Maria Schur loves the Brentwood-Darlington neighborhood just fine the way it is; but even she was excited last week when the Portland Bureau of Transportation (PBOT) announced they’d finally break ground on a project that’s been eight years in the making.
“I’m biased. I think it’s a very special neighborhood. That’s maybe because I’ve lived here for 20 years,” Schur shared in a phone call Thursday. “But yes, I’m thrilled.”
Schur said walking to the store on SE Flavel and having to choose between mud and overgrown blackberries, or the street, makes the area feel like “The wild west… err, the wild south!”
The Brentwood-Darlington Multimodal Improvements project will spend $7.8 million ($4.6 from a federal grant awarded by Metro in 2017 and $3.2 from local Transportation System Development Charge funds) to fill gaps in sidewalks on both sides of SE Duke and SE Flavel streets between 52nd and 82nd avenues. The project will also build a new neighborhood greenway on SE Knapp and SE Ogden between 52nd and 87th, including a new signalized crossing of SE 82nd Avenue at SE Knapp and an enhanced crossing of 72nd Avenue at SE Ogden. According to a PBOT map of improvements coming to this neighborhood on Portland’s southern border that’s cradled by the Springwater Corridor path, a total of nine new crosswalks will complement the new greenway and sidewalks.
When a group of women — led by Lesley McKinley, Chelsea Powers, and Meesa Long (above) — stood up in 2016 to demand their neighborhood get the investment it deserves, I recall being shocked at the map they circulated. The map listed all sidewalks with red lines in a section of Portland’s southeast quadrant, and there was one striking, red-free rectangle. “That rectangle is Brentwood-Darlington, we are lacking in infrastructure,” Long said during a 2016 public hearing at Metro.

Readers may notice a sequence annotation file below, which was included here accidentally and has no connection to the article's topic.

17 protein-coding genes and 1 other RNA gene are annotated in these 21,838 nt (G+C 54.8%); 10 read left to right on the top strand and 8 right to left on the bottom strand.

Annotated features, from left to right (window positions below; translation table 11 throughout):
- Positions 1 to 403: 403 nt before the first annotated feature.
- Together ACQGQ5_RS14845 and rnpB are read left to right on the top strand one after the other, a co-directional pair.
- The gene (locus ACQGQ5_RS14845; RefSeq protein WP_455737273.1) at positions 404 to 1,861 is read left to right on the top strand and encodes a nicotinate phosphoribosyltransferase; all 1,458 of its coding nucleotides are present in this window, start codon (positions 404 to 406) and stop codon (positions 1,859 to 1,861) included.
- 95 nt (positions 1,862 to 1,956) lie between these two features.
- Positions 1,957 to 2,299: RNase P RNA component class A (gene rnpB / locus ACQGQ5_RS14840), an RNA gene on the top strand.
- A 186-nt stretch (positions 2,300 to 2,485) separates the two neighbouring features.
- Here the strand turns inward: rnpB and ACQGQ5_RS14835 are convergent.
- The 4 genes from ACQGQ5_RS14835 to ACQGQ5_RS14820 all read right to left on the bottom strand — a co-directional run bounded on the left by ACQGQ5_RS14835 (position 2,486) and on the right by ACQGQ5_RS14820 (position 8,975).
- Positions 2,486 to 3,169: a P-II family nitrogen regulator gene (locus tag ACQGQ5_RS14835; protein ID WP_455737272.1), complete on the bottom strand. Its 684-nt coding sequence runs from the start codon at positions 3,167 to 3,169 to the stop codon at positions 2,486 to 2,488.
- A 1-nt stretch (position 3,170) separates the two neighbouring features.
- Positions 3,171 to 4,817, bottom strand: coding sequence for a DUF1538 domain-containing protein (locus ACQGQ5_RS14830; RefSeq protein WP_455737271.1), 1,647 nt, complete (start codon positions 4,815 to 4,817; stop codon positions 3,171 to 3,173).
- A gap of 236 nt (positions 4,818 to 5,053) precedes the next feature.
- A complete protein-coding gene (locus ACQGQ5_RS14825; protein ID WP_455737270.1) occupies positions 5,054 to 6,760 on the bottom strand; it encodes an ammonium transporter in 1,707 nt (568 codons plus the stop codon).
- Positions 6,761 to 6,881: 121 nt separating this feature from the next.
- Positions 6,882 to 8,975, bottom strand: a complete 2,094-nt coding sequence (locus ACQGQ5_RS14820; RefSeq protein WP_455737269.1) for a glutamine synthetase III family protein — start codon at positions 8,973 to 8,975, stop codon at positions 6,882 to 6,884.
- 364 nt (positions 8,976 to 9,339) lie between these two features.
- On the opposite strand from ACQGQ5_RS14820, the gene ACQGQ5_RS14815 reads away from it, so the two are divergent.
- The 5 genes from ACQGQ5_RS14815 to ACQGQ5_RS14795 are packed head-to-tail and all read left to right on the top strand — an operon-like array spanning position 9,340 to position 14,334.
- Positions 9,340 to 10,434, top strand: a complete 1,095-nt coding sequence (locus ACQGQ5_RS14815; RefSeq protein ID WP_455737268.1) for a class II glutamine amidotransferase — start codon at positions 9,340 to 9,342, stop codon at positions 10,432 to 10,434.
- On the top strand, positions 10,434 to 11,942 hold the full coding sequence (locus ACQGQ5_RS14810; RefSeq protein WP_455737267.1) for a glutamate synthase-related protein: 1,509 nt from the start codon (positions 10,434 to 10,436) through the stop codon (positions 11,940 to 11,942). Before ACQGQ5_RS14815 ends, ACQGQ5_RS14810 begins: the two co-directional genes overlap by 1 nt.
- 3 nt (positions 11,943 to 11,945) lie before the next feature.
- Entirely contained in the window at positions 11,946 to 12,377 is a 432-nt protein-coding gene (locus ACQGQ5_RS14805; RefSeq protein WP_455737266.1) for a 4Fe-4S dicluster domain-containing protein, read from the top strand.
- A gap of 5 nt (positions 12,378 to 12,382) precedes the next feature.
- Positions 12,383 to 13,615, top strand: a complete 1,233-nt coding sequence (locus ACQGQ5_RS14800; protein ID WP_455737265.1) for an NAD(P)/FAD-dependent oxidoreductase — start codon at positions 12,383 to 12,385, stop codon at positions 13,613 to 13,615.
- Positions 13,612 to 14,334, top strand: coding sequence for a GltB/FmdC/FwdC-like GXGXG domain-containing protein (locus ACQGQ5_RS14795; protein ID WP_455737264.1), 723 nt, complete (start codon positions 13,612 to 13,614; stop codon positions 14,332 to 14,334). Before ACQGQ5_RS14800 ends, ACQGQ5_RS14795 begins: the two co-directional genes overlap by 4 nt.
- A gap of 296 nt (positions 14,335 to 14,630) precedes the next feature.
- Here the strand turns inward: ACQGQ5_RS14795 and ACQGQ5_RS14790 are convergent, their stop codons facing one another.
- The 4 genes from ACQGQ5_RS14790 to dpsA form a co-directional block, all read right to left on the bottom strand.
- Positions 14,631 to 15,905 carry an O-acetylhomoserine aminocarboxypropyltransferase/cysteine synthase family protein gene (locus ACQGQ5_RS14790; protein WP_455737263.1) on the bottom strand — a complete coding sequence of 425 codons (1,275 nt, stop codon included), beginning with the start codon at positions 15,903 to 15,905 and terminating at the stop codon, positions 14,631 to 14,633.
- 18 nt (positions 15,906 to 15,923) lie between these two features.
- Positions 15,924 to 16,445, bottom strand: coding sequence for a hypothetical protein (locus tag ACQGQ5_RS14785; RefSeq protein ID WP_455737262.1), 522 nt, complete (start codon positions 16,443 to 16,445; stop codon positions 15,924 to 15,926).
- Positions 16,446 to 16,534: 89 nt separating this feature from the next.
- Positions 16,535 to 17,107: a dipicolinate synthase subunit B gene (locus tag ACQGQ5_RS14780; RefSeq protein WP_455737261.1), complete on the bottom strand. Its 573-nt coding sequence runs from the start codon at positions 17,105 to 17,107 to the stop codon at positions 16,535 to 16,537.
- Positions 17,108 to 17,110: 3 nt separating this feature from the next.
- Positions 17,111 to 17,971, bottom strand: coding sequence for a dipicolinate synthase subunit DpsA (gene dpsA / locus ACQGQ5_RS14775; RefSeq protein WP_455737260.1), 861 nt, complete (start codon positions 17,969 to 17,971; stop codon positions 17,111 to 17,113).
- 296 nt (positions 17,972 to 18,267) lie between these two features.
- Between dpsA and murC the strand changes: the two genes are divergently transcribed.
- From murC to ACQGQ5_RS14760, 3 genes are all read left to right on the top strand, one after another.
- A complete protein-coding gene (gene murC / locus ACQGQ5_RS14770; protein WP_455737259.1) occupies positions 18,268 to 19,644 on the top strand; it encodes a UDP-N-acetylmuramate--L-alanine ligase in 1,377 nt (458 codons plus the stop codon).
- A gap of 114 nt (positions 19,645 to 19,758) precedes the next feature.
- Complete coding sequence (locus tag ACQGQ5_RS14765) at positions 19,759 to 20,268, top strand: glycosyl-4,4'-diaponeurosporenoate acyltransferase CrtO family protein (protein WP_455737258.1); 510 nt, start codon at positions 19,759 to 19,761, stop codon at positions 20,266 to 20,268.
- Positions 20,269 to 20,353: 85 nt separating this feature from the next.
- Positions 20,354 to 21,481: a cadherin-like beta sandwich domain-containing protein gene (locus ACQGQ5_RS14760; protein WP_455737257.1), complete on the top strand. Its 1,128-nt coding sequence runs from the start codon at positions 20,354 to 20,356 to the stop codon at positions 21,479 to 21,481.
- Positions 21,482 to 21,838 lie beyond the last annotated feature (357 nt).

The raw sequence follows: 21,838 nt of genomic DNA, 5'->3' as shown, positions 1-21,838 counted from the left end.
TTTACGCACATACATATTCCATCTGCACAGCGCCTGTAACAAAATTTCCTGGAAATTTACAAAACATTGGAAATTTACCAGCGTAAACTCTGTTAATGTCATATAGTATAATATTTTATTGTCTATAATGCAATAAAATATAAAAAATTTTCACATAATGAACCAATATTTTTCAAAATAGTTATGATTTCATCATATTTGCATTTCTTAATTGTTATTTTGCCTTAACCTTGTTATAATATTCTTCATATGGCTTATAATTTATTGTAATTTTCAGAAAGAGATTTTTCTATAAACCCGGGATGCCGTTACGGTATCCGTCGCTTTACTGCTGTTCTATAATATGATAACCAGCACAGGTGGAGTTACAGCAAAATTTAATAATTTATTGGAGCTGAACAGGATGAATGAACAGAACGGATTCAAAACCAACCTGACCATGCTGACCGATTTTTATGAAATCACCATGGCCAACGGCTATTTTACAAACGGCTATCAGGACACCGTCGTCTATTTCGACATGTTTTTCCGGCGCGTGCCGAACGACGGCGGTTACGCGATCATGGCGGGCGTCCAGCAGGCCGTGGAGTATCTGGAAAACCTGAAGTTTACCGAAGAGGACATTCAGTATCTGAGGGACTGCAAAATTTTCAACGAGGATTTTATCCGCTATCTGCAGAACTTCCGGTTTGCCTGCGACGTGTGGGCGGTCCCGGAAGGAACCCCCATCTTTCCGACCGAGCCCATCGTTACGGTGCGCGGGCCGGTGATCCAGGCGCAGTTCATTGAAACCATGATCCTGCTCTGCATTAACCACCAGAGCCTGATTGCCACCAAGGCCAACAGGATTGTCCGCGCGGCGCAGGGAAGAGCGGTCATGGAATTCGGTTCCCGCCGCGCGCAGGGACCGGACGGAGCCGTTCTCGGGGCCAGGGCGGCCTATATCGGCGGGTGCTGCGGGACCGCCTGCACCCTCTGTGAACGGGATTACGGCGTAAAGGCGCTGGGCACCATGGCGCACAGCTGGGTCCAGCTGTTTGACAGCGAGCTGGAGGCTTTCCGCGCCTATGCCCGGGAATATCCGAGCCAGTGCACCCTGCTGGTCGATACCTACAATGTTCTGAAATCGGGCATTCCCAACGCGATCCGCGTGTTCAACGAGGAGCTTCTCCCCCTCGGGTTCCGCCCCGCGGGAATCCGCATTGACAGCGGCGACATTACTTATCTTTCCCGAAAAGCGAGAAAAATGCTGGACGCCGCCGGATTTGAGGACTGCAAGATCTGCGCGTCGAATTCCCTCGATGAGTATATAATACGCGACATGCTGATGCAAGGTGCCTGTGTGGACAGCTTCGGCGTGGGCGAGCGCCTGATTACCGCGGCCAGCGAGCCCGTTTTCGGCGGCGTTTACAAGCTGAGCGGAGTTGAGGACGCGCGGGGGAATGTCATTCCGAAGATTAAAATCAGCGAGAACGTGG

For the city’s part, the neighborhood wasn’t annexed into Portland until 1986, so several of the streets remain unpaved and the sidewalk network is a “complete hodge-podge” (to use Schur’s term). Because PBOT relies on developers to build new sidewalks with new houses; one house will have one, but the house next door will not (see photo below).
But for folks who live in the area, thirty years was long enough to wait for basic infrastructure. And when Long and her fellow activists came along, their persuasive testimonies earned the neighborhood a multi-million dollar federal grant, and was recognized with an advocacy award from Oregon Walks in 2017.
It has taken seven years to break ground in part because the City of Portland had to acquire property rights to build some of the sidewalks. Now they’re ready to get started.
For Schur, who leads “Hill Killer” rides in the neighborhood and is planning an alley-cat race this summer to share its charms, one of the most exciting parts of the project is the planned crossing of SE 82nd between Knapp and Ogden. It’s an offset intersection that requires bike riders to cross five lanes of high-speed traffic on an state-managed orphan highway.
“The scary part of that you have to play Frogger [to get across 82nd], which is nowhere near as fun as the video game version,” says Schur. “It’s just it’s too many lanes of traffic, and you end up waiting for a long time.”
At least we don’t have to wait longer for changes to finally arrive. PBOT says work is expected to start in the next month or two, and will continue through 2024.